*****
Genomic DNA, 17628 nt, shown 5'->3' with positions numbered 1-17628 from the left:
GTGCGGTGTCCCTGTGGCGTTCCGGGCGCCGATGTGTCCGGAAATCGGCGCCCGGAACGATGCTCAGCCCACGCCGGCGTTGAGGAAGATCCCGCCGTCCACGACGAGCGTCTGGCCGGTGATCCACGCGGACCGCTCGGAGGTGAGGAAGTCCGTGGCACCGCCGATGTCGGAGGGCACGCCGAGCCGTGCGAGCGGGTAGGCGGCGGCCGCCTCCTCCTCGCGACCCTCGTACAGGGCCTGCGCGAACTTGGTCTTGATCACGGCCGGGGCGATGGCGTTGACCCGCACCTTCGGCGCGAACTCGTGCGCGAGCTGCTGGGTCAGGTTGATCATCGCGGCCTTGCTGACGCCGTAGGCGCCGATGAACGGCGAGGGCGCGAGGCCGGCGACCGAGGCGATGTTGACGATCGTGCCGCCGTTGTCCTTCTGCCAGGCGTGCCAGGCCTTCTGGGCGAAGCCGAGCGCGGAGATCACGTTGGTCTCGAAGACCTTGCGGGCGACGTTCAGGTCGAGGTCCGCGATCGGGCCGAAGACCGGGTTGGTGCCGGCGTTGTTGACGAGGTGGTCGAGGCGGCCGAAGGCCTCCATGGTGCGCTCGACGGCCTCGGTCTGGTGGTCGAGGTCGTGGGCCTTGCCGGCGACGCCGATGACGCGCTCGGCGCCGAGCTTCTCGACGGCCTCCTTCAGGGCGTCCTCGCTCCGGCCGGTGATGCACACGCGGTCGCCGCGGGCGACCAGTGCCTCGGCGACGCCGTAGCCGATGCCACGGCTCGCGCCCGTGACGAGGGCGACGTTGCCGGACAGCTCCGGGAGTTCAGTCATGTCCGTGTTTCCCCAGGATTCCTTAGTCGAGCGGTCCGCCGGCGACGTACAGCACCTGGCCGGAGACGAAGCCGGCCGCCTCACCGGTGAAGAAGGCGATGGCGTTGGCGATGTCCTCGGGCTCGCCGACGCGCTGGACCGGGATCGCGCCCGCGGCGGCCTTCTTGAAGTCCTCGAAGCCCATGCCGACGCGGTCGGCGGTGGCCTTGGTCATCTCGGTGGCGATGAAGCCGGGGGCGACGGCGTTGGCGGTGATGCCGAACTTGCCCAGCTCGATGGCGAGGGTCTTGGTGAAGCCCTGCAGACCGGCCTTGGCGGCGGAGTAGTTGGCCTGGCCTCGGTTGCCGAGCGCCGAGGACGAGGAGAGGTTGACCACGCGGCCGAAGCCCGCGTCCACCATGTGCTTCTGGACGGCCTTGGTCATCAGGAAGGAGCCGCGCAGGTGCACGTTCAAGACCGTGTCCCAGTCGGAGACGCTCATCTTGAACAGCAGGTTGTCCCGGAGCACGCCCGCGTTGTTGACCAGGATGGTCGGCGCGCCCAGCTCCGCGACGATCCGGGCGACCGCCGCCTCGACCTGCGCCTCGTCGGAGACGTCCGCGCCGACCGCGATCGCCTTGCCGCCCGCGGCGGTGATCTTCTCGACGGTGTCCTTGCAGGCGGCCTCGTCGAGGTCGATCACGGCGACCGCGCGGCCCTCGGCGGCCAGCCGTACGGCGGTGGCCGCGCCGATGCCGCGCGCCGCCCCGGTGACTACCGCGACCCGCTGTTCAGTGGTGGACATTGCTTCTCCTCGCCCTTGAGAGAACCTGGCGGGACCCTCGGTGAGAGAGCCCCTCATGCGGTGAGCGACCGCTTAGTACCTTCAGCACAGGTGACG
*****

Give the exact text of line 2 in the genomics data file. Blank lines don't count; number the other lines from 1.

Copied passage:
GTGCGGTGTCCCTGTGGCGTTCCGGGCGCCGATGTGTCCGGAAATCGGCGCCCGGAACGATGCTCAGCCCACGCCGGCGTTGAGGAAGATCCCGCCGTCCACGACGAGCGTCTGGCCGGTGATCCACGCGGACCGCTCGGAGGTGAGGAAGTCCGTGGCACCGCCGATGTCGGAGGGCACGCCGAGCCGTGCGAGCGGGTAGGCGGCGGCCGCCTCCTCCTCGCGACCCTCGTACAGGGCCTGCGCGAACTTGGTCTTGATCACGGCCGGGGCGATGGCGTTGACCCGCACCTTCGGCGCGAACTCGTGCGCGAGCTGCTGGGTCAGGTTGATCATCGCGGCCTTGCTGACGCCGTAGGCGCCGATGAACGGCGAGGGCGCGAGGCCGGCGACCGAGGCGATGTTGACGATCGTGCCGCCGTTGTCCTTCTGCCAGGCGTGCCAGGCCTTCTGGGCGAAGCCGAGCGCGGAGATCACGTTGGTCTCGAAGACCTTGCGGGCGACGTTCAGGTCGAGGTCCGCGATCGGGCCGAAGACCGGGTTGGTGCCGGCGTTGTTGACGAGGTGGTCGAGGCGGCCGAAGGCCTCCATGGTGCGCTCGACGGCCTCGGTCTGGTGGTCGAGGTCGTGGGCCTTGCCGGCGACGCCGATGACGCGCTCGGCGCCGAGCTTCTCGACGGCCTCCTTCAGGGCGTCCTCGCTCCGGCCGGTGATGCACACGCGGTCGCCGCGGGCGACCAGTGCCTCGGCGACGCCGTAGCCGATGCCACGGCTCGCGCCCGTGACGAGGGCGACGTTGCCGGACAGCTCCGGGAGTTCAGTCATGTCCGTGTTTCCCCAGGATTCCTTAGTCGAGCGGTCCGCCGGCGACGTACAGCACCTGGCCGGAGACGAAGCCGGCCGCCTCACCGGTGAAGAAGGCGATGGCGTTGGCGATGTCCTCGGGCTCGCCGACGCGCTGGACCGGGATCGCGCCCGCGGCGGCCTTCTTGAAGTCCTCGAAGCCCATGCCGACGCGGTCGGCGGTGGCCTTGGTCATCTCGGTGGCGATGAAGCCGGGGGCGACGGCGTTGGCGGTGATGCCGAACTTGCCCAGCTCGATGGCGAGGGTCTTGGTGAAGCCCTGCAGACCGGCCTTGGCGGCGGAGTAGTTGGCCTGGCCTCGGTTGCCGAGCGCCGAGGACGAGGAGAGGTTGACCACGCGGCCGAAGCCCGCGTCCACCATGTGCTTCTGGACGGCCTTGGTCATCAGGAAGGAGCCGCGCAGGTGCACGTTCAAGACCGTGTCCCAGTCGGAGACGCTCATCTTGAACAGCAGGTTGTCCCGGAGCACGCCCGCGTTGTTGACCAGGATGGTCGGCGCGCCCAGCTCCGCGACGATCCGGGCGACCGCCGCCTCGACCTGCGCCTCGTCGGAGACGTCCGCGCCGACCGCGATCGCCTTGCCGCCCGCGGCGGTGATCTTCTCGACGGTGTCCTTGCAGGCGGCCTCGTCGAGGTCGATCACGGCGACCGCGCGGCCCTCGGCGGCCAGCCGTACGGCGGTGGCCGCGCCGATGCCGCGCGCCGCCCCGGTGACTACCGCGACCCGCTGTTCAGTGGTGGACATTGCTTCTCCTCGCCCTTGAGAGAACCTGGCGGGACCCTCGGTGAGAGAGCCCCTCATGCGGTGAGCGACCGCTTAGTACCTTCAGCACAGGTGACG